Marquetry with Rolls-Royce
Beautiful wood paneling has long been associated with traveling in style. In the 18th and 19th centuries, the finest horse-drawn carriages were embellished with highly decorative detailing, and as the wealthy moved to more ‘modern’ transportations the trend for rich wood paneling continued. The fabled Orient Express train carriages sported specially commissioned wooden marquetry and glass panels by the French designer René Lalique, while the ill-fated transatlantic liner Titanic had oak paneling throughout its first class cabins and a first class lounge covered with "boiseries" (paneling of carved wood). Cars also sported wood veneers, a tradition that has been continued to this day by a few luxury brands such as Rolls-Royce, aided by the advent of laser-cutting technology making the creation of intricate jigsaw-like marquetry less time consuming, while also opening up new design possibilities.
Earlier this year, Rolls-Royce unveiled the Pinnacle Travel Phantom from its Bespoke Collection, with a stunning example of marquetry dashboard design inspired by the era of epic journeys on luxurious trains.
“A journey in a Rolls-Royce Phantom draws parallels between a sumptuous and relaxing journey on a luxurious cross-continental train,” muses Gavin Hartley, Head of Bespoke Design, Rolls-Royce Motor Cars.
To evoke the stylized image of a train speeding across a landscape, the design uses 230 individual pieces of wood, combining the latest techniques with fine traditional craftsmanship. The impressive veneer motif was also applied to a number of other surfaces, from the glove box to the rear picnic tables and doors.
“The ability for us to draw on advanced technologies allows us to create a very accurate interpretation of an artwork. It provides us with precision and control when translating elaborate and intricate motifs into marquetry,” says Hartley adding, “the use of laser-cutting isn’t incorporated to save time; it allows us to ensure the inherent perfection of every Rolls-Royce motor car.”
Personalized marquetry has become one of the hallmarks of Roll-Royce whose skilled craftsmen and women can handle any customer requests, such as using wood from their own orchard. Some 17,500 wood veneer combinations are available for every Rolls-Royce and it all starts with the selection of that veneer – usually thinner than 1mm, that are obtained by either "peeling" the tree trunk or by thinly slicing from large rectangular blocks of wood known as flitches.
“We aim to get the best possible yield from a log. We use quite a lot of burrs which are rotary cut and peeled off the log, in a fashion not dissimilar to sharpening a pencil,” explains Jonathan Peedell, Woodshop Production Manager.
Tucked away on the ground floor at the Goodwood workshop, the Rolls-Royce veneer store houses an impressive array, ranging from elm and royal walnut to mahogany and olive ash burr. The room is a climate controlled humidifier held at a constant 25°C and 80 percent humidity “to keep the veneer soft and supple,” says Peedell.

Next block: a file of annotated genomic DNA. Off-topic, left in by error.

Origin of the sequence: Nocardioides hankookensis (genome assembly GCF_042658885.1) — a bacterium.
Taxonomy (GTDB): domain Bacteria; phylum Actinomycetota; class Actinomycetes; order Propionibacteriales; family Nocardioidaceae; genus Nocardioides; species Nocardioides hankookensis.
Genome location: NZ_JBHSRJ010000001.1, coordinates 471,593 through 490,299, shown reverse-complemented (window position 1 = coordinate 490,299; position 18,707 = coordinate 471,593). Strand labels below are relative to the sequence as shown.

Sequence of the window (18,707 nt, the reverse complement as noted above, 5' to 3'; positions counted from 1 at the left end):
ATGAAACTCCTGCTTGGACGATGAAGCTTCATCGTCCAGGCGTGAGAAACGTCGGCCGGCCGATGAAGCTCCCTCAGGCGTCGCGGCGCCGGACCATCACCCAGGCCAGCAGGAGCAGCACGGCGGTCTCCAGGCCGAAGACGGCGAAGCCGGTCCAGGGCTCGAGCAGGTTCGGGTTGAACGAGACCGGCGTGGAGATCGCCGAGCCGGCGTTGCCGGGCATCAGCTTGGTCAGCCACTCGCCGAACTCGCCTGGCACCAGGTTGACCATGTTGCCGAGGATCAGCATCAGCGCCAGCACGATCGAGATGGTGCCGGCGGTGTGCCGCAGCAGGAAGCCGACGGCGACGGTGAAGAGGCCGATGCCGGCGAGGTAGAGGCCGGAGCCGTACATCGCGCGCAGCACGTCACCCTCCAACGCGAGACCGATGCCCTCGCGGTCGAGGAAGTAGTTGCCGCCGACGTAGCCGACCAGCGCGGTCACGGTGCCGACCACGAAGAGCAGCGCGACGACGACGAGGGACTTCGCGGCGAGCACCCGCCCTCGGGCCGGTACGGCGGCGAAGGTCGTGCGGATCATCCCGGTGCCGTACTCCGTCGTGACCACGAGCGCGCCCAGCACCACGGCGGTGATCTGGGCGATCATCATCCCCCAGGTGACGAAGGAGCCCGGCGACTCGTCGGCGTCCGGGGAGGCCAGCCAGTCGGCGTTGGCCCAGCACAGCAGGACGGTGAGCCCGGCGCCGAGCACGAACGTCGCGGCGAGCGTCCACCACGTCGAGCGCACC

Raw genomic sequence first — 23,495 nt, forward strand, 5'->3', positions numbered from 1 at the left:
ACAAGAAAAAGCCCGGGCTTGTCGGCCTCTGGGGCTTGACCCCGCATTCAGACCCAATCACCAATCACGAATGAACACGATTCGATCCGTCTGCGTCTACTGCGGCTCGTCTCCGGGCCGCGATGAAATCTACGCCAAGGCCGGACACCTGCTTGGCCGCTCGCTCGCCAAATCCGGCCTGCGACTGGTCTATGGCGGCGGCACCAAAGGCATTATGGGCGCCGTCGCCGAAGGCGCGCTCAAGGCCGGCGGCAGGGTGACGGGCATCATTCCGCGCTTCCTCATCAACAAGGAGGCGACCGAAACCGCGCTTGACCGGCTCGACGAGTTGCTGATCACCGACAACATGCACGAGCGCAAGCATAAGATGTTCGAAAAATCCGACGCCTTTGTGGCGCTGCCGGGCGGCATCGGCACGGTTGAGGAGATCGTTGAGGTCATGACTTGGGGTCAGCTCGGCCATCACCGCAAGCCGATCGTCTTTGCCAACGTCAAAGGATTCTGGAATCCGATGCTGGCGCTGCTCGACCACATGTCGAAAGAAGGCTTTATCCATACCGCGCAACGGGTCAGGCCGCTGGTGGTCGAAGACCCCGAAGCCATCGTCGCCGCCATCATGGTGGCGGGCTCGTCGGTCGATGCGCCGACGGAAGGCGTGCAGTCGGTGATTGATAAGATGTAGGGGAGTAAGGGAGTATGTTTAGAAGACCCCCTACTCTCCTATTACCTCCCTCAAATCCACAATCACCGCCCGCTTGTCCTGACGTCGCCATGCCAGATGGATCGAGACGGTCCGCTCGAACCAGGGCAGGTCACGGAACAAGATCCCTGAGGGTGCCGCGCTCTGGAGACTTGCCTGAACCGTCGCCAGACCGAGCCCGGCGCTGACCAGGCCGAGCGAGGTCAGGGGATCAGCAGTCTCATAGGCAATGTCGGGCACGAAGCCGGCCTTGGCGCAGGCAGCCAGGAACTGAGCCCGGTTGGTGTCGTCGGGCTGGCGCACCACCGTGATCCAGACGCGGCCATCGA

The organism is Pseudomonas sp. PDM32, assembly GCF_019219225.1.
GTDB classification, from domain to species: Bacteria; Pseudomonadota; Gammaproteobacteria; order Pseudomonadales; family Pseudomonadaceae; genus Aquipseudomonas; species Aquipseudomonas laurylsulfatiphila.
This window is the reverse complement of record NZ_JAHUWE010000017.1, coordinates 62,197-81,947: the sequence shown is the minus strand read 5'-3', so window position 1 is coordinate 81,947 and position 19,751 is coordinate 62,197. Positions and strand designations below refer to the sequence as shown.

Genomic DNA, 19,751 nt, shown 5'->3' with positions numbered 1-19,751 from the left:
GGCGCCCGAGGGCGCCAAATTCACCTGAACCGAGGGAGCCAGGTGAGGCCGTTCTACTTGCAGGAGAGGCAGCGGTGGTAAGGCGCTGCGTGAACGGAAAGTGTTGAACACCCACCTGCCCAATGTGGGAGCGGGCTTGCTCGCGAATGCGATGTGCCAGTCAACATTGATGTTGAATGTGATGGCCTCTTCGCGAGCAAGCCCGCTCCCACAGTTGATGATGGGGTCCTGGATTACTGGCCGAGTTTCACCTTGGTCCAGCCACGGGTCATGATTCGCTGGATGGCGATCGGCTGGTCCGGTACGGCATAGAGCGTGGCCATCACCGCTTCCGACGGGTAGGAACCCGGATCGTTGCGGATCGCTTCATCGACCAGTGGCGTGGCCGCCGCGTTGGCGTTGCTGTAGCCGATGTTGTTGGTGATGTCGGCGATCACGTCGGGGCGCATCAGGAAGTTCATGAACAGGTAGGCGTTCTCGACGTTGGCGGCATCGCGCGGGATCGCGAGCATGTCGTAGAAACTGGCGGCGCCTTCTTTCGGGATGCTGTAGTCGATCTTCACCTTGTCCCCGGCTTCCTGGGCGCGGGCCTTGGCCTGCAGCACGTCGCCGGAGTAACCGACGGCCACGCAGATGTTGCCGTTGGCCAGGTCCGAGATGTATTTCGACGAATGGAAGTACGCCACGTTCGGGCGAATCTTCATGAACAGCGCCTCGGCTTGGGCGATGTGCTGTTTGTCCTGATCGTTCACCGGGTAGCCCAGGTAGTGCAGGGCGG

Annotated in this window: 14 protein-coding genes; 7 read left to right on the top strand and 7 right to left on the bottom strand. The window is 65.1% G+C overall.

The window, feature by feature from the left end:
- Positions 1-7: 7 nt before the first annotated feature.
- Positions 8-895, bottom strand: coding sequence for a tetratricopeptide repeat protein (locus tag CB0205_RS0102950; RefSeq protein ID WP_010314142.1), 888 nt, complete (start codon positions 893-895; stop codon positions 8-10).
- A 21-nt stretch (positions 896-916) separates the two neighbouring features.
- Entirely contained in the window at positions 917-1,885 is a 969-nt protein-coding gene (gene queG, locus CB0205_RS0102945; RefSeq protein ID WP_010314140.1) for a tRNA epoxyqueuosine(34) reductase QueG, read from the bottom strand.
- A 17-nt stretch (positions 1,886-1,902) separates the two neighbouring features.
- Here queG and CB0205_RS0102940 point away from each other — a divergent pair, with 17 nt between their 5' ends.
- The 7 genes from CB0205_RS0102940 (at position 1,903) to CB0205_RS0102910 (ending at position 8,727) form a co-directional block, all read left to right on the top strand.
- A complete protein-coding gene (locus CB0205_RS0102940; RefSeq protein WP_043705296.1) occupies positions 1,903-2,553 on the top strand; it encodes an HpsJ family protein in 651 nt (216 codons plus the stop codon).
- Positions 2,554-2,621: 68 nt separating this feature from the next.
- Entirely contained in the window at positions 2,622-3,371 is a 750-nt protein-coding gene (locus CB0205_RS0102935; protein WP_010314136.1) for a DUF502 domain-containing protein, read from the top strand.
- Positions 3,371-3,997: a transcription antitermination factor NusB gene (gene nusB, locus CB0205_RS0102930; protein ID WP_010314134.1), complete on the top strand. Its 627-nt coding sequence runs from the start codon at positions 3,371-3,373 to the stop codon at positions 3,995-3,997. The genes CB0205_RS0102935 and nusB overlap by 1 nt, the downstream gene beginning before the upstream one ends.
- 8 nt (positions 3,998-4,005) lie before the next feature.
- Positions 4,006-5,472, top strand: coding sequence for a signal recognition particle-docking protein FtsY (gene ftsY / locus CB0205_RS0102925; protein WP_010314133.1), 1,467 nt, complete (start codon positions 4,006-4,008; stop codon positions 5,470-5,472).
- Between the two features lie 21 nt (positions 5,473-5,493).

“We need to make sure the product is flexible when we work with it, so we aim to put between eight to 10 percent hydration into the leaves of veneer, which is the level you would find when the veneer is cut from the log,” he adds.
Rolls-Royce’s wood specialist travels around the world to source veneer, “looking out for the characteristics that we want for a Rolls-Royce product: character and consistency,” says Peedell, adding, “Importantly, we don’t want any minerals in our veneer, which to the human eye will appear like a tiny grain of sand deposited inside the knot. These are quite common and most manufacturers will deal with this issue by staining their wood. But we don’t want our customers to have stained wood; when wood is stained you lose the reflective nature of the grain, which to the customer appears as a silky, reflective surface.”
“Because we don’t stain the veneer, it will continue to age as it dries out over time. I think it’s the only car in the world that continues to age, though I don’t think customers would notice the subtle changes,” he muses.
Each wood panel is composed of at least 58 laminated layers of tulip wood which are compressed tightly together. Tulip wood is chosen for its plain featureless aspect and comes from the poplar species, which makes it the perfect base, Peedell explains. “Tulip is what we call a straight grain wood, which means that when we press the layers together we will not trap any air pockets in any of the knots underneath,” he says. The latticework of veneer (straight grain vs cross grain) also helps to make it structurally rigid, as much as possible.
To this day, the Rolls-Royce workshop uses minimal machinery: a milling machine, “because no human being can do it better than that machine,” and the hot presses, “everything else is done by hand,” says Peedell.
The skilled workers will have to carefully match the veneer sheets - the technique is called book matching - , being able to visualize the final symmetry of the wood as it will run through the finished piece such as in a dashboard that will be composed of 46 pieces seamlessly joined together. The sheets of veneer will then be glued before the wood is meticulously sanded by hand to enhance the grain and finally, several coats of lacquer will add the final gloss in a process that takes at least one month.
In total, more than 200 people work in the Rolls-Royce woodshop producing more than 100,000 individual parts each year, and the artistic ways in which the craftsmen and women combine different veneers and inlays has long proven to be one of the most attractive and unique aspects of a Rolls-Royce interior.
AS first published in Blouin Lifestyle Magazine.